Liz writes with a question about feeding two recently caught garter snakes:
I recently found two small garter snakes while hiking in a nearby forest. My fiancé and I decided to catch them and take them home. I read through your articles on caring for garter snakes and it has helped a lot helping me meet the needs of my snakes, although I am having trouble finding food that they will eat.
Before I read your article my fiancé swore they ate crickets though I know now that is not true.
I also tried small goldfish (alive in a rock bowl) but there was no reaction to them. One of the snakes poked its head in the water and went right past the fish. One of the fish died so I cut it up right away and tried to serve it to them that way and still nothing.
Someone also said they do not eat very often so I thought that may be why I couldn’t get them to eat anything.
I have not yet tried earthworms; the pet store was out of them when I tried to pick some up and pinkies are so expensive I was afraid I would spend money on them and they would be ignored as well.
I’m a little concerned that my snakes will die if I don’t find something they will eat soon. I have had them for about three and a half days now, and as far as I could tell they have not had anything to eat.
The pet stores in my area have been having problems with getting their shipments of fish in so no one has guppies and one place had minnows but refused to sell them when they heard it was for snake food.
I am all out of ideas other than drowning my lawn for worms.
Catching wild snakes involves a host of considerations that buyers of captive-bred snakes don’t usually have to face; the biggest of these is getting a recently caught snake to feed. (This is one big reason why most snake keepers recommend getting captive-bred animals wherever possible, incidentally.)
Not every wild snake settles down in captivity; some resolutely refuse to eat. For example, Eastern Milk Snakes in my area are notorious for refusing all food and starving themselves to death (although I did keep one for a few years that would eat). Now, before Liz gets any more alarmed, I should mention that it takes an adult snake several months to starve to death, so her two garter snakes are in no danger of immediate starvation.
Actually, garter snakes have a pretty good reputation for eating in captivity, so long as the right food is offered — and fortunately, most of them aren’t very fussy. By trying to find every food item that might be of interest to a garter snake, Liz is definitely on the right track.
Liz did not say where she lives, so I don’t know which species (or subspecies) might be at play here. If she has a Butler’s, Northwestern or Short-headed Garter Snake, she might do better with earthworms than fish; if she has an Eastern or Western Ribbon Snake, she’d do better with live fish than worms. Common Garter Snakes should eat both.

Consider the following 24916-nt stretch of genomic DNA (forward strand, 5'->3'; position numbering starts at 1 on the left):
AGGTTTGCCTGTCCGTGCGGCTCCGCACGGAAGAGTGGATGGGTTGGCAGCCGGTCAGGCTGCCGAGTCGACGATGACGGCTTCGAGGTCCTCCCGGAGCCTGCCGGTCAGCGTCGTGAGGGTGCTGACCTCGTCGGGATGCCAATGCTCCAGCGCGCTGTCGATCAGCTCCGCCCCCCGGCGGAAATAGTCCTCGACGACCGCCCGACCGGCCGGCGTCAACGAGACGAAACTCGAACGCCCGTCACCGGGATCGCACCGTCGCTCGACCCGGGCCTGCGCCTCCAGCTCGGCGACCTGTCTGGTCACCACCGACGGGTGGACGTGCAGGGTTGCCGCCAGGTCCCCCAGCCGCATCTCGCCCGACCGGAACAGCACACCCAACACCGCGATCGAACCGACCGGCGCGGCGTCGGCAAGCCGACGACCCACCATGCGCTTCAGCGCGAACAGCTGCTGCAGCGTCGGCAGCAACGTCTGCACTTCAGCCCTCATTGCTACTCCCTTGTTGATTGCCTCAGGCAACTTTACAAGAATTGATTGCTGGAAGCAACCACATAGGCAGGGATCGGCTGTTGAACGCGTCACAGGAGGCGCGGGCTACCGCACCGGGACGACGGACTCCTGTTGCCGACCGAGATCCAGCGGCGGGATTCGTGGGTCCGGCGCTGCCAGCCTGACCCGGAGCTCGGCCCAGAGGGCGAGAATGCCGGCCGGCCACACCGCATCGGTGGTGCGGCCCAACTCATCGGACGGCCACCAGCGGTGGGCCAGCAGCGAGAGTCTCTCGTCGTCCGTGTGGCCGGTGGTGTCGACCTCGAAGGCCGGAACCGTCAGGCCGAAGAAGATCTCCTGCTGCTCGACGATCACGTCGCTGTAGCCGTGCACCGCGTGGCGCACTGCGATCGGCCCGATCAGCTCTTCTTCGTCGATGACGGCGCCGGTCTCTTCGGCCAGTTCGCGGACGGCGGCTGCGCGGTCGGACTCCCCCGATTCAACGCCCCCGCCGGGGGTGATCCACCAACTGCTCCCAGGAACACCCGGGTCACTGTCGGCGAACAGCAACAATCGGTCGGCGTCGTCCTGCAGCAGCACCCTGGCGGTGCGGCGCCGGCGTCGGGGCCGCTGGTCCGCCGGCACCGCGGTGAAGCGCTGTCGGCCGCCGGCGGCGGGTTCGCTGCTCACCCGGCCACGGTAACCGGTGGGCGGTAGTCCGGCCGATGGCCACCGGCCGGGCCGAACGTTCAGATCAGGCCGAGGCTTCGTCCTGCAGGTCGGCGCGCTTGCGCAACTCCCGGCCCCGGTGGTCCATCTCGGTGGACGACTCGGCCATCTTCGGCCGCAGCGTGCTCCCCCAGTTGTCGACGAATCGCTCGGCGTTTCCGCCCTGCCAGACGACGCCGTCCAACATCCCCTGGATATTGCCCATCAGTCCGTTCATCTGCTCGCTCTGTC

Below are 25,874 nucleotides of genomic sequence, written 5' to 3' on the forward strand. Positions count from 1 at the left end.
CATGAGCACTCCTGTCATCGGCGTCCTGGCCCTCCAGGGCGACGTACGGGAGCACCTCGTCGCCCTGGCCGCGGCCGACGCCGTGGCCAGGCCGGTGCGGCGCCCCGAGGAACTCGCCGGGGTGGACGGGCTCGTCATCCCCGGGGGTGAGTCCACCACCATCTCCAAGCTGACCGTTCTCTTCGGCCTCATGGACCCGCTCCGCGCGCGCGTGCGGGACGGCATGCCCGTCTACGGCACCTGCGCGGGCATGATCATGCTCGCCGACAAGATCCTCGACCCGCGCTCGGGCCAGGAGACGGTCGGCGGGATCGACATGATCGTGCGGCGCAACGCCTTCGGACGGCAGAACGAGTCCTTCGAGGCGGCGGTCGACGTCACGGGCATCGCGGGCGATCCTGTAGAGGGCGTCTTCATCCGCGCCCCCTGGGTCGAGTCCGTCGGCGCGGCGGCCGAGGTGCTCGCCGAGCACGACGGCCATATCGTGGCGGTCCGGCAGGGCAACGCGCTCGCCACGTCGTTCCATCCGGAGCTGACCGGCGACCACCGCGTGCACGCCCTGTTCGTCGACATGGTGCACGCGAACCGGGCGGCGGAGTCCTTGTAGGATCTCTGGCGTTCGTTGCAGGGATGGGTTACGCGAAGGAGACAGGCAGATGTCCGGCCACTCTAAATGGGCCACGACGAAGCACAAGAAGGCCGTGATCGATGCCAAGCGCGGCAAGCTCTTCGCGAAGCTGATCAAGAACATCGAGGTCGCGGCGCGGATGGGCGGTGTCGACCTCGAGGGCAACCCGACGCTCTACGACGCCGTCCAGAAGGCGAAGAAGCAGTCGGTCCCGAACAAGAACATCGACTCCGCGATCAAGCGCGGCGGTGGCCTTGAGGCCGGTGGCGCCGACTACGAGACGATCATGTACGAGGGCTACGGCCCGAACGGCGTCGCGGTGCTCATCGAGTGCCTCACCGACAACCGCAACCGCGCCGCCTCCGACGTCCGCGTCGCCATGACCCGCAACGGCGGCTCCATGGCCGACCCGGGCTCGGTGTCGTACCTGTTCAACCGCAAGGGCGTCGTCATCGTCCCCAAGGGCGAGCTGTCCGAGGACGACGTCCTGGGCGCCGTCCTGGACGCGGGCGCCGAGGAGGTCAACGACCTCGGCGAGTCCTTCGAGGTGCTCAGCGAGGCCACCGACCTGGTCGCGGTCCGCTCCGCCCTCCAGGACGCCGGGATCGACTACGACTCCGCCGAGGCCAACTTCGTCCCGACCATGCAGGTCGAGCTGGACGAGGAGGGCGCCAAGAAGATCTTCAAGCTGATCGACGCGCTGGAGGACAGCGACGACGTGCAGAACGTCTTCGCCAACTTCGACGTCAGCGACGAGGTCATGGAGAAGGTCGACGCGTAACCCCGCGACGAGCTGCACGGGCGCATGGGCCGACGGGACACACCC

It’s of interest to me that the snakes aren’t showing any interest in live fish; most species would gleefuly attack and devour any live fish that were offered. But there are always exceptions: individuals and local populations that aren’t interested in what their species normally eats. Or maybe she has a worm-eating species.
Her best bet is to try to locate some earthworms, which most garter snakes will attack with relish; I’ve often thought of earthworms as comfort food for garter snakes. If pet stores don’t have them, she should try a bait shop, making sure to get nightcrawlers rather than red wigglers. I rather suspect that her two snakes will eat if she gives them some worms. (She should be very careful to feed them separately; I’ve had to intervene when two garter snakes attacked the opposite ends of the same worm!)
If they don’t eat earthworms, and they’re not ribbon snakes or some west coast aquatic species of garter snake, then something might be up. What might that something be?
- They may not have adapted to captivity yet. There’s a rule of thumb among snake breeder that says that once you bring your new snake home, you should leave it alone for three days, without trying to handle it or try to feed it, so that it can get used to its new surroundings. And that’s with captive-bred snakes; wild snakes are going to be even more stressed out by being captured and put into a cage. Liz has only had these snakes for three and a half days, so they may simply have not settled down yet.
- There may be a problem with the cage. Liz should make sure that there’s a source of water, that they’re warm enough (but not too warm; we’re talking 75-85°F/25-30°C, no more), that there’s enough room (but not too much room; a 25-gallon tank would be the upper limit for two garter snakes), and that there are places for the snakes to hide.
- They may not be hungry yet. My snakes get fed every week or so, though garter snakes can be opportunistic gluttons that gorge themselves at every opportunity. Even so, this may also be a possibility.
- They may be too shy. Some of my snakes won’t eat in front of me. I have to leave them alone and wait overnight for them to eat.
- They may not be garter snakes. Let’s assume that Liz has identified these snakes properly, but not everyone does. I’ve seen green snakes, gopher snakes and rat snakes tagged as garter snakes; it seems that in North America, some people think that every harmless snake is a garter snake. If these aren’t garter snakes, they’ll want something else to eat.
In the end, though, if they continue to refuse to eat, or she can’t provide them with something they will eat, she should probably release them, within a week or two, where she found them, so that they can go and find something they want to eat, and on their own terms.